She turned to him and put a finger to where her lips would be under the black mask, while both of them could still hear those footsteps coming closer, and she went back to work on the manacles around his ankles. At the same instant, very close to the room in which Tom and the unknown woman waited, a cell phone rang, and the guard answered it.
"I’m checking on the prisoner," the guard said in Tarifit, a dialect of Berber.
A pause, while a voice Tom could not make out shouted over the phone.
"I’ll go check," the guard said, sounding like he was trying to placate a crazy man. Tom heard the click of the cell phone being closed, and then a heavy sigh. The footsteps receded down the corridor and died away into silence.
The woman muttered, "Thank you," and kept working on the lock that held the manacles in place around his ankles.
"There," she said after another moment. Then, "Can you walk?"
The trick with the phone bothered him. Did she have a team member outside who’d managed to place that call–to exactly the right guard’s cell phone, and in perfect Tarifit, and in a voice the guard recognized as one in authority? Or had she perhaps set off some sort of diversion elsewhere, and it was just luck that the guard got called away.
But she hadn’t been worried. So he asked, "How did you do that?"
"I didn’t do anything. Can you walk?"
She had done something. He’d felt that burst of cold blast through him from her while her head was lowered. But he didn’t press her. If she had new tech, he’d just wait until he had the chance to get an up-close look at it. They weren’t in a good place for an exciting chat about R&D hardware, anyway. And if, as the creeped-out feeling at the back of his neck suggested, she was pulling a Raven…well–later would be the time to deal with that, too. So he crawled out of the cage and pulled himself to a standing position, doing his best to hide his agony in the process. The room spun crazily for a moment, then steadied. He felt like hell–his captors had left no part of his body unharmed, from the soles of his feet which they’d whipped until they bled, to body parts they’d electroshocked, to the fingers they broke, and the hands they’d bound so tightly they were still tingling to painful life. He wanted a stretcher, his four best friends, and a Huey with a MedEvac team hovering overhead.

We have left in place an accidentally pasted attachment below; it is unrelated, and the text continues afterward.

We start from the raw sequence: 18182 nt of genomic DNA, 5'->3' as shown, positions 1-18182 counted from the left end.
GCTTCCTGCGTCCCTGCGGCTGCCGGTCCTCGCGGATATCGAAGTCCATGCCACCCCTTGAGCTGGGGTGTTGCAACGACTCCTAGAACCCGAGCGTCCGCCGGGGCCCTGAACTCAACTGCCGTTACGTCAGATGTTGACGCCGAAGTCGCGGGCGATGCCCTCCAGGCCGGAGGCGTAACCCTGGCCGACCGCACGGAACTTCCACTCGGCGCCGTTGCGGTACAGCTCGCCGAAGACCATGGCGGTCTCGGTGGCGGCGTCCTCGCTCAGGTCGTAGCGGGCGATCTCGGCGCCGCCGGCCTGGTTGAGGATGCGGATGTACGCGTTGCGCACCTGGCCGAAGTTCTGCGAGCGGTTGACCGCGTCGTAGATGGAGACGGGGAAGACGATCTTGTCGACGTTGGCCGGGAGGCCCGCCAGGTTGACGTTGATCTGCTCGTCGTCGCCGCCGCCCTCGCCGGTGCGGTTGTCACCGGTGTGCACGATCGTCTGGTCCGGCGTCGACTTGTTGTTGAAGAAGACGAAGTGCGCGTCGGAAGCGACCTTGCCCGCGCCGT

But the black-clad woman was still alone, and his best guess was that the two of them were walking out. She sure wasn’t big enough to carry him.
"I’ll manage," he told her.
"Then come on. You can lean on me when you need to." He heard the sympathy in her voice. It goaded him a little, made him want to prove that he could carry his own weight. Something in the line of her body, in the richness of her soft voice, made him need to have her see him as a warrior, not as a victim. "We have clothes and other things you’ll need in the van," she added, and he felt relief that she did have a team. Somewhere.
"But I couldn’t carry them in with me," she continued. "So for now, you have to do two things, or we’ll both end up dead faster than you can imagine. You have to stay no farther than a foot from me at all times, and you have to hold my hand."
He considered that for a moment. Staying no more than a foot from her sounded pretty good. His mind dipped for just an instant from the very important issue of getting his ass out of there before he died, to the distraction of his rescuer. She was tall but curvy, and that voice of hers made him remember other types of desire besides water, and food–and safety.
He focused on business. "You have some sort of new invisibility technology?"
She looked at him sidelong. He wished he could see her face–he sensed amusement in her gaze, but her eyes didn’t give him enough information.
"Something like that," she told him, and the voice verified what the eyes suggested. His question had amused her.
They started forward, and she kept them to shadows. She moved quickly, though, much faster than he would have dared move had he been relying solely on stealth. The speed they were making hurt like hell. So did her grip on his broken fingers and battered hand.
"So who are you?" he whispered.
"You don’t yet have need-to-know clearance for that," she said. "And I suppose I should have mentioned the third thing you can’t do while we’re moving is talk."
Right. He should have figured.